Melanoma Caught Me By Surprise — Don’t Let It Happen To You
At long last, the East has (mostly?) defrosted. Despite a scary lack of precipitation, the West already has been unseasonably warm. The sun is shining, and winter’s harshness means that each of us has earned the right to sit outside and soak up the warmth. I am no different, but over the course of the last year, I have been forced to look very differently at how I spend my time outdoors. And now that the change in seasons feels just as real as the calendar suggested it was weeks ago, this is the perfect time for me to tell my story.
I grew up in Northern California in a town called Roseville, where I spent every waking moment in our backyard pool. My parents started me in swimming lessons at just 18 months old, but what might surprise you is that I initially took to the water like a cat takes to a bath. I would hang onto the side of the pool for dear life … using my fingers to inch my way around the kidney-bean shape all day long. Finally, at age three, I went for it, and something just clicked. I was able to swim full laps even back then. The rest is history, of course; youth summer swim team and, eventually, year-round competitive swimming; just missing the Olympics at age 15, winning eight National Championship titles at Stanford University; the four Olympic medals (two gold) at the 1992 Games in Barcelona.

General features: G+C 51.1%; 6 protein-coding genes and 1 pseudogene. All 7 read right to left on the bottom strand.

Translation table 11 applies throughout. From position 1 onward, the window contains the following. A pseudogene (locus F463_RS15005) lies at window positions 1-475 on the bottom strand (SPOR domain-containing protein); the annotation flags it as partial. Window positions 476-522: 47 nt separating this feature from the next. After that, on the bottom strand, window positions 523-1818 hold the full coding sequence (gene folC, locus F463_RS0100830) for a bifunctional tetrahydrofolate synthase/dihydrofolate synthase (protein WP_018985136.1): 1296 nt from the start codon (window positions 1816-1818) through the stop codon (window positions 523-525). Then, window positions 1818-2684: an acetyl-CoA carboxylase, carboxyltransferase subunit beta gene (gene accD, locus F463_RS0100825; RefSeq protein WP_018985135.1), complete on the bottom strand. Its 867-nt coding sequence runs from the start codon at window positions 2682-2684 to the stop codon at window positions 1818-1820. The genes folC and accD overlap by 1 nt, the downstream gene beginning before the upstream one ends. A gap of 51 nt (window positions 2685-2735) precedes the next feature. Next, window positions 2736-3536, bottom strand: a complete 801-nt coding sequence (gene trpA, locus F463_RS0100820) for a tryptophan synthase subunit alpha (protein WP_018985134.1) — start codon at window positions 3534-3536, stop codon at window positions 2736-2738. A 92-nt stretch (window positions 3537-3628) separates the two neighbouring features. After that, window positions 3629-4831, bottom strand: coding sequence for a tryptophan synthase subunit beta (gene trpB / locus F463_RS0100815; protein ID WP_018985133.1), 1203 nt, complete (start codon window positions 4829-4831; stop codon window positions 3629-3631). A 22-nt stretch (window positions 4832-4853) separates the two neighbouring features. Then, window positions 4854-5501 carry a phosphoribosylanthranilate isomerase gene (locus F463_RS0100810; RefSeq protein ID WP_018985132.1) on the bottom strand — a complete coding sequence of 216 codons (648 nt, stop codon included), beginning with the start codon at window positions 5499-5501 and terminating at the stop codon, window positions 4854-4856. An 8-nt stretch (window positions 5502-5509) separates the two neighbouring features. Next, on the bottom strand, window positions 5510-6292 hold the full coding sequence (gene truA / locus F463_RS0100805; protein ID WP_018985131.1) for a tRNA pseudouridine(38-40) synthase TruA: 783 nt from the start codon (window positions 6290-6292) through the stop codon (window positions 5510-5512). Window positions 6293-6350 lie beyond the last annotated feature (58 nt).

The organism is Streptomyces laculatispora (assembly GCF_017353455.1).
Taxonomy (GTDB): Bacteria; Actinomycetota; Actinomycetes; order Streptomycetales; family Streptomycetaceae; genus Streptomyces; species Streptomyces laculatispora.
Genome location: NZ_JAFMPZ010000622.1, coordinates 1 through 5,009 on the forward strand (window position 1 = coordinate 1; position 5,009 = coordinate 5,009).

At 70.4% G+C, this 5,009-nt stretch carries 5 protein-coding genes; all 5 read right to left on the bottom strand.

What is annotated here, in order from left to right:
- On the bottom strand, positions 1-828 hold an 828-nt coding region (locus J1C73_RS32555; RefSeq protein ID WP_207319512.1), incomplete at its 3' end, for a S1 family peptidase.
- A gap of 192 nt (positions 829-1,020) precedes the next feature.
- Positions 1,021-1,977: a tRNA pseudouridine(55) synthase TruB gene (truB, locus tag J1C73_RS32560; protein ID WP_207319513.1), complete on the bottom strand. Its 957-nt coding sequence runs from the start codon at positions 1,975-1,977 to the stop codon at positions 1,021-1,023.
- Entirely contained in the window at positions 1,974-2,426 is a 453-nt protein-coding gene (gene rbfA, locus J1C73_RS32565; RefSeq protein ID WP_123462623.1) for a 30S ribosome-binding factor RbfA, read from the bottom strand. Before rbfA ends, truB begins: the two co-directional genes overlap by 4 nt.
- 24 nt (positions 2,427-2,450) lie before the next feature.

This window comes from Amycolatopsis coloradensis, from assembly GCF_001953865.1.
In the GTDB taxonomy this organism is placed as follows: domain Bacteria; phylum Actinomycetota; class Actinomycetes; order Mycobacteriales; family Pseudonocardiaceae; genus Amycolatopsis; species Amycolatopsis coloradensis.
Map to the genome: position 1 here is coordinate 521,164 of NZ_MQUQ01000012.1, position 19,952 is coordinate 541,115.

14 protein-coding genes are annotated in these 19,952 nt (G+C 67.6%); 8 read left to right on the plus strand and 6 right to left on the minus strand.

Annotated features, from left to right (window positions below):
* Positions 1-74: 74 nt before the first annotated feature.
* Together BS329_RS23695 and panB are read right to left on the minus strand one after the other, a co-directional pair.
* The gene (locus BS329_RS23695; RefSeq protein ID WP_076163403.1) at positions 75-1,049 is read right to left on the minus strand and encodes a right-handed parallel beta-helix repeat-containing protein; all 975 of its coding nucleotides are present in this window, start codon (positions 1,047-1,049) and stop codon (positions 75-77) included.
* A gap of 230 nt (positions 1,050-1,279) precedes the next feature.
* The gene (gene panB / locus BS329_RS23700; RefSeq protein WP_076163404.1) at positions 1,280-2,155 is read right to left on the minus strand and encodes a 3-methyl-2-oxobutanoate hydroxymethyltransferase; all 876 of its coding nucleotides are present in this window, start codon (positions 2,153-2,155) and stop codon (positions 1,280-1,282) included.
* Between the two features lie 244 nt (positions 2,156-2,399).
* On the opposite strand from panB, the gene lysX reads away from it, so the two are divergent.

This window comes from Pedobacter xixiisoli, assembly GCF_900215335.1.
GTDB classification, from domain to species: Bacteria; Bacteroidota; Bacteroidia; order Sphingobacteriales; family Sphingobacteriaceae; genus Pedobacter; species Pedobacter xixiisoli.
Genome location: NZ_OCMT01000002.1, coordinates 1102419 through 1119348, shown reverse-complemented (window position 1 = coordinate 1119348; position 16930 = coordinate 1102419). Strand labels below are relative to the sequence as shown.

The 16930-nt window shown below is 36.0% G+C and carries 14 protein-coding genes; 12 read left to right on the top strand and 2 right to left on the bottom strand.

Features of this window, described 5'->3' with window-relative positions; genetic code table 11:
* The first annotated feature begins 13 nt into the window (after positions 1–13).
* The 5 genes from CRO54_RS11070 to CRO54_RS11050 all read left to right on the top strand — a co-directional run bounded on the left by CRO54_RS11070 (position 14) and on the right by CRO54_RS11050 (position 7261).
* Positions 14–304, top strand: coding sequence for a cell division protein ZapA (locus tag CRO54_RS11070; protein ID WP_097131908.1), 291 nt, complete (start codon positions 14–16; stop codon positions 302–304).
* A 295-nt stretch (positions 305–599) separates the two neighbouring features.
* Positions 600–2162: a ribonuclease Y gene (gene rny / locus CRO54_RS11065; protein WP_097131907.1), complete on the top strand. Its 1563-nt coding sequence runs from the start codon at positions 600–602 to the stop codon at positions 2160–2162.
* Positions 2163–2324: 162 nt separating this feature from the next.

The memories take on a completely different significance now, but I distinctly recollect suffering extremely bad sunburns on several occasions when I was still a young girl. They happened, almost always, during long swim meets, and even now, I remember not only how painful it was, but also how badly I felt about allowing it to happen. Hours and hours spent face down, for the most part, in an outdoor pool — you simply don’t realize that you are getting roasted. I never trained indoors, and I couldn’t really understand how many of the other kids I competed against managed to do it. You could always tell who the “indoor kids” were when we got to Nationals. Their pasty skin tones said it all.
First published here: Melanoma Caught Me By Surprise — Don’t Let It Happen To You